The Shirpur pattern propogated by Suresh Khanapurkar has been widely criticised but also accepted by many villages in Maharashtra. A local organisation called Jan Kalyan Samiti operates in the area of Latur-Beed and has implemented Shirpur pattern structures through Gram Panchayats of several villages in the area. Daityanandur, Eknath Wadi and Balamtakali are three such villages. How have they fared after the implementation?
Village 1 - Daityanandur
Daityanandur has more than 400 wells across 840 hectares of land. Water scarcity was prevalent at the onset of summer forcing the villagers to migrate to cities for better jobs since the crop productivity was restricted to one crop a year. But after building a Shirpur structure in 2012-13, they now grow two crops a year and people prefer staying in the village than going to nearby towns and cities for work.
Village 2 - Eknath Wadi
Eknath Wadi's story is similar. It faced severe water problems and was spending a whopping Rs. 20,000 per day at the onset of summer for 4 tankers which would supply just drinking water. To do away with this financial burden, the villagers decided to create a common fund and make their own water structure. The estimated cost of constructing the Shirpur structure through government channels was about Rs. 18 lakhs while building it on their own would cost around a half of that. They didn't need any more convincing on the direction they should take.
Today, the oldest well in the village which used to be dry until 2013, is still filled with water. With the investment coming in directly from farmers, the Gram Panchayat became a nodal agency to monitor the work that was being carried out. In less than a month, the task at hand was completed. While several farmers did not agree to give land for the Shirpur structure, they gave in once they were convinced that it would work.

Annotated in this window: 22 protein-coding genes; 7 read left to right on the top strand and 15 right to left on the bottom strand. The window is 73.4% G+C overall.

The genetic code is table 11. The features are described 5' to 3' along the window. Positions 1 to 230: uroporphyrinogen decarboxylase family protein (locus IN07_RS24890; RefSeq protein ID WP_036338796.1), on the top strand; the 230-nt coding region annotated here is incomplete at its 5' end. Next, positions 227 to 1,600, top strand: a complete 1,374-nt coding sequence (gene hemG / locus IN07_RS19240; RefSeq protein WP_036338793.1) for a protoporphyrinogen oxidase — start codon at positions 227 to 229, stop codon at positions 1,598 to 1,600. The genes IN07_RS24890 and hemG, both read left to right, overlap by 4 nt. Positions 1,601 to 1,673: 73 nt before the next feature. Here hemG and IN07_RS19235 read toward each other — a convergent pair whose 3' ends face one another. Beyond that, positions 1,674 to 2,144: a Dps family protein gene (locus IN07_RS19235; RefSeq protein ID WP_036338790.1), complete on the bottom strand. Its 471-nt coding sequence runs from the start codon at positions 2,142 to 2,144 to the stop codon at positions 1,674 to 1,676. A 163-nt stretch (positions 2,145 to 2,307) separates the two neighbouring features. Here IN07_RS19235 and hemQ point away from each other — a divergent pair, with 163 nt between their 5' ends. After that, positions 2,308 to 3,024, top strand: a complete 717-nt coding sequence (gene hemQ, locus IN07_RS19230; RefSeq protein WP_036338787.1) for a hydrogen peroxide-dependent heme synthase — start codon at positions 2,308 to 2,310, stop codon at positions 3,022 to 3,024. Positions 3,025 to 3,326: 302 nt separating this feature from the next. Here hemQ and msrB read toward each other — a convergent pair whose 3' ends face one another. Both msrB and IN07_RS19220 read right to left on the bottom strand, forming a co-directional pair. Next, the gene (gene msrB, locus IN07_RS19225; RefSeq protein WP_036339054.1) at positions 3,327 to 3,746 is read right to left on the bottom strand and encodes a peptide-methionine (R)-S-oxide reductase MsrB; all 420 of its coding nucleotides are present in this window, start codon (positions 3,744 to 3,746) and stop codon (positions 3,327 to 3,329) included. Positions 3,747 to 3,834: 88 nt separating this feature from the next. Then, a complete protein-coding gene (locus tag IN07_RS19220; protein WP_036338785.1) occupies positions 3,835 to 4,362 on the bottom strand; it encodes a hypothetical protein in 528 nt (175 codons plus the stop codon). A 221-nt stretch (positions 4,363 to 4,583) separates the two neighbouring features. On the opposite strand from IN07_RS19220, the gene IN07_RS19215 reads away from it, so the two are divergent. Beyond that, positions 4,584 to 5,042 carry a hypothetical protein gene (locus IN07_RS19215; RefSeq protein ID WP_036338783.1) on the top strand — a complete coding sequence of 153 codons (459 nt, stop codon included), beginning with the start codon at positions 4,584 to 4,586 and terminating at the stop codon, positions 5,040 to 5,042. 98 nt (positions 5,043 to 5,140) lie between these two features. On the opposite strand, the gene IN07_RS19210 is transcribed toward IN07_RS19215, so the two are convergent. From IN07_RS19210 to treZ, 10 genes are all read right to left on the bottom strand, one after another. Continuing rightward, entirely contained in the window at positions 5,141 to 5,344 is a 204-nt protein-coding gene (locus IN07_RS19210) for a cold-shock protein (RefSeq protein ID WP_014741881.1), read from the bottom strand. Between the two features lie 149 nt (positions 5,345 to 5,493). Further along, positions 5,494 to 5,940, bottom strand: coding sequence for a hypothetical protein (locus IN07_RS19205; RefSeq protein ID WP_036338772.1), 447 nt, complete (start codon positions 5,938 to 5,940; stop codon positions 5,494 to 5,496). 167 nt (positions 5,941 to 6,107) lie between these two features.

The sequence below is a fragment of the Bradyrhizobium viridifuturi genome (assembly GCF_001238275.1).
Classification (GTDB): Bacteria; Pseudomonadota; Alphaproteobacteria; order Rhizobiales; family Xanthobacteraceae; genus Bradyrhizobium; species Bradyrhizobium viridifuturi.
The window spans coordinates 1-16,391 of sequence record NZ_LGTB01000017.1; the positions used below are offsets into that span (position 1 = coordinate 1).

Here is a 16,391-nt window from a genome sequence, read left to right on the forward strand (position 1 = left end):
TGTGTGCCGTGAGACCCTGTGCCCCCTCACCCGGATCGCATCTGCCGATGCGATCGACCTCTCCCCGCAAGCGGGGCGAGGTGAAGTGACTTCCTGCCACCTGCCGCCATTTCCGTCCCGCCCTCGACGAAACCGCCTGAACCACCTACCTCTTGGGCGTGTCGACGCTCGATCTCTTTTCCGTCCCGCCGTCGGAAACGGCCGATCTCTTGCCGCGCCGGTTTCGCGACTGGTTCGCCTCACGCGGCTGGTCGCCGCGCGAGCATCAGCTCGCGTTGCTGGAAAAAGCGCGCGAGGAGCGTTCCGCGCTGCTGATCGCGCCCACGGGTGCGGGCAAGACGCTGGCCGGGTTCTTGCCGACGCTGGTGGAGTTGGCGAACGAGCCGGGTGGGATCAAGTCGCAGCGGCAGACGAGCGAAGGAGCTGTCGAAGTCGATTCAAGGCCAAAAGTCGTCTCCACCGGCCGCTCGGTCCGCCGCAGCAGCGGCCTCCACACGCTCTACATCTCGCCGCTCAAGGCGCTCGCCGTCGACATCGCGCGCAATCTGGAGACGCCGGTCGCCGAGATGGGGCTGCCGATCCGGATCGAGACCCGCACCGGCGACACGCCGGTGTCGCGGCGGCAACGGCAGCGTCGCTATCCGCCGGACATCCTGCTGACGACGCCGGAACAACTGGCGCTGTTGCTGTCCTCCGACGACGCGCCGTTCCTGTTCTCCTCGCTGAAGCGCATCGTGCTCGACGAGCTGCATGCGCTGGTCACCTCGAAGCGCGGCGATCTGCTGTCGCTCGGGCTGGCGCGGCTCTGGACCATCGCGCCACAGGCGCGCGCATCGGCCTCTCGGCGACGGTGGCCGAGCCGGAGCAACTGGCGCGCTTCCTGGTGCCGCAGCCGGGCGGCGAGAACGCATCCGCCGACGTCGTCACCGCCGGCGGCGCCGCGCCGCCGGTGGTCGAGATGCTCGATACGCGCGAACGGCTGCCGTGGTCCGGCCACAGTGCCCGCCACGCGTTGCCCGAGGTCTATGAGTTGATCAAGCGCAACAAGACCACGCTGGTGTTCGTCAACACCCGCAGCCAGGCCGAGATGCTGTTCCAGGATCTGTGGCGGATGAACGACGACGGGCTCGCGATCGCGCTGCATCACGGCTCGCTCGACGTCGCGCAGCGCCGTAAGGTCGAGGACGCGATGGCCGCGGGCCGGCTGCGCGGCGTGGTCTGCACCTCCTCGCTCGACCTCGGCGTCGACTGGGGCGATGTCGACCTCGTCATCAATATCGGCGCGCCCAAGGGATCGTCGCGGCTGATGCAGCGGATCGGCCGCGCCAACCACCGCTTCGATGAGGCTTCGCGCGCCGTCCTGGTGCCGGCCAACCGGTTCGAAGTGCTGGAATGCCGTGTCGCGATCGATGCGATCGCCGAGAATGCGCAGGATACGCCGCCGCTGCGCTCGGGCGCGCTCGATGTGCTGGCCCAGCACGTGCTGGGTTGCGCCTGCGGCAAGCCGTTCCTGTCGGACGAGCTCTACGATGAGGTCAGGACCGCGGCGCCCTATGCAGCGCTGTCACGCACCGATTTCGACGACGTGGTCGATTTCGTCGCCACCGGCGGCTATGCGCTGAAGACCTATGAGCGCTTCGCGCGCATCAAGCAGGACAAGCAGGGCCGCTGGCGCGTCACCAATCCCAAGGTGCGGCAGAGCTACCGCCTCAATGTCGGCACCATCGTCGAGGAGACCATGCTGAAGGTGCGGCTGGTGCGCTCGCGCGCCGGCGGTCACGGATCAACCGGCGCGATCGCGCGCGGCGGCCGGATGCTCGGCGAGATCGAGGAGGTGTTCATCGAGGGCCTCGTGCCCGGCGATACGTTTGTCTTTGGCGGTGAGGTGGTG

Both the villages of Daityanandur and Eknath Wadi have recharged their wells and are self-dependent for drinking water and irrigation needs. Villagers say that they get 10 times more water than they used to get all thanks to the Shirpur structure but it's more likely that all this happened because of abundant rainfall recieved in 2013. In addition to the improvement in their water situation, the silt that is being excavated during the construction of the Shirpur structure is also being used to make kachcha (temporary) roads for farmers to be able to transport their goods to the nearby towns.
Village 3 - Balamtakali
Balamtakali also adopted the Shirpur pattern through its Gram Panchayat and carried out the work in good time but due to poor rainfall in the area (less than 300m), the structure has not yielded any results. It is now being used for open defecation causing another set of problems for the Panchayat.
Is the Shirpur pattern a viable solution?
Water is the need of the hour in the areas of Latur and Beed. Despite the debate surrounding the Shirpur pattern, people are coming together and are willing to be monetary stakeholders. So what must be evaluated is if there are any repercussions to digging such deep trenches. After all, there is a vast difference in digging a 1 m trench for water to seep into the aquifer versus digging a 100 m long structure that is 30 m broad and 4 m deep.
Also, alternative options for recharging ground water- simpler rainwater harvesting structures, different crop patterns, etc also can be promoted as their impact may be higher.
While it is true that we need to understand the concept of groundwater well, it is also a fact that sustainable agriculture needs water. If there is no water for years together, any option that will work and give water in the immediate future, even though it could potentially cause harm many years later, will be employed.
The Shirpur pattern addresses the immediate but its impact on the long-term could be even more important to contemplate.